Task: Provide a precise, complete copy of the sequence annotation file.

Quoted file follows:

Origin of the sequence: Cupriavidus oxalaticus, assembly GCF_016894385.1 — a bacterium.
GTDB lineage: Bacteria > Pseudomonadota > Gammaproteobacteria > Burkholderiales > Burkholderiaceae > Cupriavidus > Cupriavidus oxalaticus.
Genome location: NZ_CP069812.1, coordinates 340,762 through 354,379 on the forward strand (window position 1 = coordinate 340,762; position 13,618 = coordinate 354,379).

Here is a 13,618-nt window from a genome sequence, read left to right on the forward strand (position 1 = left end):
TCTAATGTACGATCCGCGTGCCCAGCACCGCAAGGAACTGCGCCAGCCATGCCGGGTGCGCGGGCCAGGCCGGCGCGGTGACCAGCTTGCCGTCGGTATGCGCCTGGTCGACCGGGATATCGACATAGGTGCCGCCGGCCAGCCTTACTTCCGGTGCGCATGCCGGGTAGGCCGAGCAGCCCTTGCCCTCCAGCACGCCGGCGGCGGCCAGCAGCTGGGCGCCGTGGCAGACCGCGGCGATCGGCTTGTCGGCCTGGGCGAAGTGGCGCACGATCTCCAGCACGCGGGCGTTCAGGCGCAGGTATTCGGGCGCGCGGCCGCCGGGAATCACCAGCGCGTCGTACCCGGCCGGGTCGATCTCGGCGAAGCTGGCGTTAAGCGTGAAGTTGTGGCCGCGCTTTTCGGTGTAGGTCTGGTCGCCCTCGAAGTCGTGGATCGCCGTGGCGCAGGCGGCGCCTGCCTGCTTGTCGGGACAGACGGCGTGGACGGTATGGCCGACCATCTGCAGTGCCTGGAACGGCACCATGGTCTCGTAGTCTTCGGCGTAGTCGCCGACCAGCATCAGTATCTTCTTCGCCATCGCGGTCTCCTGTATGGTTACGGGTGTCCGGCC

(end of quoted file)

Origin of the sequence: Cupriavidus oxalaticus, assembly GCF_016894385.1 — a bacterium.
GTDB lineage: Bacteria > Pseudomonadota > Gammaproteobacteria > Burkholderiales > Burkholderiaceae > Cupriavidus > Cupriavidus oxalaticus.
Genome location: NZ_CP069812.1, coordinates 340,762 through 354,379 on the forward strand (window position 1 = coordinate 340,762; position 13,618 = coordinate 354,379).

Here is a 13,618-nt window from a genome sequence, read left to right on the forward strand (position 1 = left end):
TCTAATGTACGATCCGCGTGCCCAGCACCGCAAGGAACTGCGCCAGCCATGCCGGGTGCGCGGGCCAGGCCGGCGCGGTGACCAGCTTGCCGTCGGTATGCGCCTGGTCGACCGGGATATCGACATAGGTGCCGCCGGCCAGCCTTACTTCCGGTGCGCATGCCGGGTAGGCCGAGCAGCCCTTGCCCTCCAGCACGCCGGCGGCGGCCAGCAGCTGGGCGCCGTGGCAGACCGCGGCGATCGGCTTGTCGGCCTGGGCGAAGTGGCGCACGATCTCCAGCACGCGGGCGTTCAGGCGCAGGTATTCGGGCGCGCGGCCGCCGGGAATCACCAGCGCGTCGTACCCGGCCGGGTCGATCTCGGCGAAGCTGGCGTTAAGCGTGAAGTTGTGGCCGCGCTTTTCGGTGTAGGTCTGGTCGCCCTCGAAGTCGTGGATCGCCGTGGCGCAGGCGGCGCCTGCCTGCTTGTCGGGACAGACGGCGTGGACGGTATGGCCGACCATCTGCAGTGCCTGGAACGGCACCATGGTCTCGTAGTCTTCGGCGTAGTCGCCGACCAGCATCAGTATCTTCTTCGCCATCGCGGTCTCCTGTATGGTTACGGGTGTCCGGCC